The president promised a lot on the campaign trial.
What’s new under Trump?
The Brookings Institution hosted a half-day conference on Thursday to examine the future of manufacturing under the Trump administration. The sixth annual John Hazen White Forum on Manufacturing featured three panels that each offered different perspectives — from the media, from the United States, and from the global stage — on the potential impact of Trump’s manufacturing policies.
The overall message from Thursday’s event: People across the manufacturing spectrum are eager to see if President Trump will deliver on the promises and famous rhetoric we all heard during the 2016 presidential election.
The event kicked off with the media. Darrell West, Brookings Institute’s vice president and director of Governance Studies, asked three panelists from the media segment about the differences they have seen from the Trump administration compared to the Obama administration.
Timothy Aeppel, a reporter for Reuters, noted that Trump seems to be more focused on rhetoric regarding manufacturing than substance of the issue. In other words, Trump is talking a big game for American manufacturing jobs — but is he delivering?
Aeppel noted that while Trump has high expectations for improvement, we have not seen positive results on his rhetoric, at least so far.
Michelle Jamrisko, a reporter for Bloomberg News, called attention to Trump’s emphasis on winners versus losers. She noted how Trump said that the United States has lost for many decades on manufacturing and trade, but “we” are going to win again.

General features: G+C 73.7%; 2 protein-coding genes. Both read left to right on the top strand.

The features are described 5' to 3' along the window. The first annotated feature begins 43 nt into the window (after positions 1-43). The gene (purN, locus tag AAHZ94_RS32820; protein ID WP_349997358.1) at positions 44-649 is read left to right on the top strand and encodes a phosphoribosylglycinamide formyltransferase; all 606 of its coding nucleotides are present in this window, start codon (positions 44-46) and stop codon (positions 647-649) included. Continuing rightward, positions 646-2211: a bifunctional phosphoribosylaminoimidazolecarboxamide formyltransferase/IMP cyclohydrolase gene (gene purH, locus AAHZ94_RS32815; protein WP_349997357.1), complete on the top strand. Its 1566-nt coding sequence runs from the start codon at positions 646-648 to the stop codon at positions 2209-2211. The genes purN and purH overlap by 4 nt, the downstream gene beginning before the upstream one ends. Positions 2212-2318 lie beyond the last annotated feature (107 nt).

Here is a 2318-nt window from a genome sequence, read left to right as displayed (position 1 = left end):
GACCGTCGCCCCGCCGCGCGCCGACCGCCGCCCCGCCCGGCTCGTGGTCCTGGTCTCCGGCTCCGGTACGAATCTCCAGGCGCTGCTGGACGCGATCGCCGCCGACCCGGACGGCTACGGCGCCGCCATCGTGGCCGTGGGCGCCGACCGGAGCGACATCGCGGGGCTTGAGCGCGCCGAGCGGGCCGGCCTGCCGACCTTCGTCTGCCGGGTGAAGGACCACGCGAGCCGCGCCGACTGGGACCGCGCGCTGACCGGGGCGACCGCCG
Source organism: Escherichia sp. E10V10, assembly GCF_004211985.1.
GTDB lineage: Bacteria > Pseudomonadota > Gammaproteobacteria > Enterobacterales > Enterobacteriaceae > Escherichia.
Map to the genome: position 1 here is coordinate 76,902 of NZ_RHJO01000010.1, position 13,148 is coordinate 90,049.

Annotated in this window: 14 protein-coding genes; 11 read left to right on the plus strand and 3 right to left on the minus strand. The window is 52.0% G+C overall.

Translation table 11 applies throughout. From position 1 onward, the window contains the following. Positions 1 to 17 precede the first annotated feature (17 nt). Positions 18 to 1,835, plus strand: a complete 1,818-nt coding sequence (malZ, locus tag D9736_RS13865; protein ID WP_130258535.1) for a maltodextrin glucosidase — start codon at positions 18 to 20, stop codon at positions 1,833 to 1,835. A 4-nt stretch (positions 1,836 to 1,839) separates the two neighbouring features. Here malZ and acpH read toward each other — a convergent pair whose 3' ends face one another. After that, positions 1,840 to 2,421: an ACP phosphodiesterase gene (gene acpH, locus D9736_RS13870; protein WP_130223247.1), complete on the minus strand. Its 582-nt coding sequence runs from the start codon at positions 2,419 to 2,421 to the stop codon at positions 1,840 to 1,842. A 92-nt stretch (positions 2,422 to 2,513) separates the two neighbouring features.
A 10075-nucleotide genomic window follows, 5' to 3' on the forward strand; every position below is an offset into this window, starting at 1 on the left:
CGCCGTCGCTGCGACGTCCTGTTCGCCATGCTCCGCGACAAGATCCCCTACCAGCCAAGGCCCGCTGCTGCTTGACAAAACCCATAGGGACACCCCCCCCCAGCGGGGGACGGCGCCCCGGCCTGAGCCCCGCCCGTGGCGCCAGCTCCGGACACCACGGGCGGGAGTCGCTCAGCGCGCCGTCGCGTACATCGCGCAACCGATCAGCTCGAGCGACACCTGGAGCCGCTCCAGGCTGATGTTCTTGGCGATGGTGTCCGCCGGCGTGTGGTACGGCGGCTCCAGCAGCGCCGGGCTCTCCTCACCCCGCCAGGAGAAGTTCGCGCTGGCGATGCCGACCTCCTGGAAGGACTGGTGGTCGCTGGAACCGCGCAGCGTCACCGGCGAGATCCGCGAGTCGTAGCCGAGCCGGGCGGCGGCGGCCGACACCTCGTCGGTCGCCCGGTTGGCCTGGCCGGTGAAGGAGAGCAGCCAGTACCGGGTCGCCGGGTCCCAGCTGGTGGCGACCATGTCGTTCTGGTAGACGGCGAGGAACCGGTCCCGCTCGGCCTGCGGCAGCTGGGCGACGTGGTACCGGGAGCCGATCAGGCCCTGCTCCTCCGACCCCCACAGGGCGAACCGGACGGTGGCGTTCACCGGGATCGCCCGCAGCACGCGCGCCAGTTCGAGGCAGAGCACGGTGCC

As for one of Trump’s big policy pushes thus far —apprenticeships — Jamrisko said she believes that Obama took a more government-led, incentivized approach, whereas Trump is taking a more business-focused approach.
On the trade front, Marketplace reporter Nancy Marshall-Genzer said the United States should expect more bilateral trade agreements under the current administration. She added that increases in the manufacturing industry will rely on tax reform.
The second panel focused on the shifting manufacturing landscape in the United States, including issues like addressing the need for skills training. Rep. David Cicilline (D-R.I.), who has been very active in government efforts to support manufacturing, said there is a role for the federal government to play in manufacturing, adding that factory jobs are “they are good paying jobs that are important to our national security.”
The last panel focused on the global perspective and international trade policy. Ana Swanson, a reporter for the Washington Post, asked what could be done for United States competitiveness globally.
Ray Fogarty, director of the Chafee Center for International Business, said that the United States needs to focus on workforce diversity and company retention rates. Michelle Drew Rodriguez, a Manufacturing Leader for Deloitte, added that clear and concise policy on infrastructure and taxes will help increase foreign investments, therefore making the United States more competitive.
Mario Rebello, Lenovo’s managing director of government relations, agreed on the clarity needed in policies and added that their needs to be consistency in trade policies from state to state.
This blog post was written by AAM interns Erica Maddox, Megan Salrin, and Kami Demirag.